It is a non-trivial fact from topology that given any curve $\gamma:[0, 1]\rightarrow\mathbb{C}\setminus\{a\}$ we can find a continuous polar coordinate expression about $a$ such that $$\gamma(t) = a + r(t)\cdot e^{i\theta(t)}$$ where $\theta$ and $r$ are continuous themselves (if the curve is differentiable, so are $r$ and $\theta$). Moreover $\theta$ and $r$ are uniquely defined up to multiples of $2\pi$ which is a freedom in the choice of the starting angle. The main consequence of the above is that the natural definition of the winding number should be $$\mathrm{Wnd}(a,\ \gamma) = \frac{\theta(1) - \theta(0)}{2\pi}$$ i.e. the total continuous angular change of the curve divided by $2\pi$. It should not be hard to convince yourself that this is always an integer for closed curves and represents the number of times $\gamma$ "winds" about $a$. It remains to relate this intuitive definition to our integral definition and the key component is the logarithm $$\log(z) = \ln|z| + i\theta(z)$$ where the imaginary component of the logarithm is essentially an angle tracking function, provided that we can make it vary continuous. (The logarithm is inherently discontinuous along some branch cut, so one remedy is the above continuous polar expression. Another is to piece together multiple integrals to make the argument vary continuously.) So we have \begin{align}\oint_\gamma \frac{1}{z-a} dz &= \int_0^1 \frac{r'(t)e^{i\theta(t)} + i\theta'(t)r(t)e^{i\theta(t)}}{r(t)e^{i\theta(t)}} dt\\ &=\int_0^1 \frac{r'(t)}{r(t)} + i\theta'(t) dt\\ &=\log(r(1))-\log(r(0)) + i\left[\theta(1) - \theta(0)\right]\end{align} Since the curve is closed, it follows that $r(1) = r(0)$ so the expression evaluates to $$i\left[\theta(1) - \theta(0)\right]= 2\pi i\cdot\mathrm{Wnd}(a,\ \gamma)$$ which is the justification for the integral definition.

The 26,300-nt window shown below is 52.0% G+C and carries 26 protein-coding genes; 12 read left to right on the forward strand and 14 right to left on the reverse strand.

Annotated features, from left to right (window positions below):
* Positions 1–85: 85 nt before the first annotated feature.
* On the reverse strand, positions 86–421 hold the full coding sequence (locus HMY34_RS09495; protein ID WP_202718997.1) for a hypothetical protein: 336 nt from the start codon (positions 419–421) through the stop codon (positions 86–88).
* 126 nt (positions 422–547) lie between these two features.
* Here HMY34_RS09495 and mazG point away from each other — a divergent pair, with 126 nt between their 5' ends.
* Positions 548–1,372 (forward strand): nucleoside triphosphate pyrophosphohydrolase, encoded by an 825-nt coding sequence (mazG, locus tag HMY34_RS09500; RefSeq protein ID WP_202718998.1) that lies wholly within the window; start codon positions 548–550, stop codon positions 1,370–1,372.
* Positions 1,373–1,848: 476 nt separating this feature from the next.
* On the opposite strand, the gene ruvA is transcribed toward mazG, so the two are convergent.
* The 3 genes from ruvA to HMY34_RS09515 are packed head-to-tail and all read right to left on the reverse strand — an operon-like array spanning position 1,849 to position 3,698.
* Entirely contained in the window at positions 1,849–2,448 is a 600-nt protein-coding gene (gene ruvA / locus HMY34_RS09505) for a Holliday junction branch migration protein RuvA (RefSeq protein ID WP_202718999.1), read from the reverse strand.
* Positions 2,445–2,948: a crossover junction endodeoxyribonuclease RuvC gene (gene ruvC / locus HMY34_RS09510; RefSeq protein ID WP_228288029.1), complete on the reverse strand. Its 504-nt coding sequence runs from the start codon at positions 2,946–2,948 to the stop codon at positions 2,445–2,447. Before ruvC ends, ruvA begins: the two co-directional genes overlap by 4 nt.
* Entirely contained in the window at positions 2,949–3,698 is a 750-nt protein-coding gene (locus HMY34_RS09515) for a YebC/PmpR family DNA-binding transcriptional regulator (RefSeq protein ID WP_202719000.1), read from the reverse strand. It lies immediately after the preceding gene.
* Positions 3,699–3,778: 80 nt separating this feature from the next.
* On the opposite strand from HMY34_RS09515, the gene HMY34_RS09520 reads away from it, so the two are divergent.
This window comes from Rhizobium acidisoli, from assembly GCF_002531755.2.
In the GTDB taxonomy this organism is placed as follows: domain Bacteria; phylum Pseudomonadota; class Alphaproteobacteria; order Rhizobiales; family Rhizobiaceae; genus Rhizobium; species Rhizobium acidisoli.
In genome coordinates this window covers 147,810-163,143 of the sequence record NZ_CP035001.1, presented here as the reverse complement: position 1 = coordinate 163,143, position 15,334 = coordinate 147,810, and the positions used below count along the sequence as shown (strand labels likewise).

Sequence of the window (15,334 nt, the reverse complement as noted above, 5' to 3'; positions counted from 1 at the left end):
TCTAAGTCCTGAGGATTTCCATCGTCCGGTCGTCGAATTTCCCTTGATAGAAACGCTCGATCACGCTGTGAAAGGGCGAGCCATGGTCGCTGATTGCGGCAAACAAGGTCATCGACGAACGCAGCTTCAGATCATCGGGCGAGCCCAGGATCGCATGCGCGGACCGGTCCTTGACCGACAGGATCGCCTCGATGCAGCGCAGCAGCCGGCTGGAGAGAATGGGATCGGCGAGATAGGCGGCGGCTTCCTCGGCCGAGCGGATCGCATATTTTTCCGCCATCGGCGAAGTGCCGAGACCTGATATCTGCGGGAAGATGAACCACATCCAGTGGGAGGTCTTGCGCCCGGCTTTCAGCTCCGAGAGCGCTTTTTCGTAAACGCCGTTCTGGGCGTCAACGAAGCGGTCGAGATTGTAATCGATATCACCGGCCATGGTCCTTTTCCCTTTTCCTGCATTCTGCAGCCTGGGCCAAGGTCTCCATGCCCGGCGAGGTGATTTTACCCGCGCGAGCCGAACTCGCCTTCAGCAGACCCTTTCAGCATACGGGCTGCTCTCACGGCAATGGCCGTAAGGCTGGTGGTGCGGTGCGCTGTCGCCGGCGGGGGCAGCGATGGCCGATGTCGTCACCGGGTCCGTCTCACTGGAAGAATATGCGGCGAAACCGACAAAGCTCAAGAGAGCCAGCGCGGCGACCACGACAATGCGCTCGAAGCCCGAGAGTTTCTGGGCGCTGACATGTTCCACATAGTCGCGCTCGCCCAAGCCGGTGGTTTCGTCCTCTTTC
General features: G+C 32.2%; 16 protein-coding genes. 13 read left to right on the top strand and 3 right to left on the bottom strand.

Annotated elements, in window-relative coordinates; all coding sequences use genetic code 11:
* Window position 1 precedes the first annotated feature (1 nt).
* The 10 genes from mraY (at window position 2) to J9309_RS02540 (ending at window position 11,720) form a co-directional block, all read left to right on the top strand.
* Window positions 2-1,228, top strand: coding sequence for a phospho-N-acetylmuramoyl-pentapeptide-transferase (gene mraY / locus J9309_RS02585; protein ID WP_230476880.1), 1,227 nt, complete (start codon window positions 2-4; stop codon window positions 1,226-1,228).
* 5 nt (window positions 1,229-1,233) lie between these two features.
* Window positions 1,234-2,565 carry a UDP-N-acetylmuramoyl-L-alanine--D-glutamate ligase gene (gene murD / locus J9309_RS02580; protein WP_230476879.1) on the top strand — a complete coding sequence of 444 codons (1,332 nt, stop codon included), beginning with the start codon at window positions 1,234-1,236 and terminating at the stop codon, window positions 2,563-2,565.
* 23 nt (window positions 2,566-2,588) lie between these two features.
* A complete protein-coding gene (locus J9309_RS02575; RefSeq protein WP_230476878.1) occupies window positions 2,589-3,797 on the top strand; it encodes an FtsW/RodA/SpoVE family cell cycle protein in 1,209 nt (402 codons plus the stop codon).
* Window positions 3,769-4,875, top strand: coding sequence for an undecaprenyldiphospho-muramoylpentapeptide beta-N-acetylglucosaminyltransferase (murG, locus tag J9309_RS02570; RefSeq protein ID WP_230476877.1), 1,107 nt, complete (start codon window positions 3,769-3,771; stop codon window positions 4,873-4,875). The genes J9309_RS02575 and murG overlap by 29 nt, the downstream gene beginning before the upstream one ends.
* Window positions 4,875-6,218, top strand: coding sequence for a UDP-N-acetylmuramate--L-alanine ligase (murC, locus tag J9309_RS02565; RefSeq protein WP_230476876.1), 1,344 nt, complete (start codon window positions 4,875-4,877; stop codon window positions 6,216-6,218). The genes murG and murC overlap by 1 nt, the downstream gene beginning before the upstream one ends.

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    $\begingroup$ I am simply pleased and delighted.And I am too much happy that you have not made any odd commnets against my doubt. $\endgroup$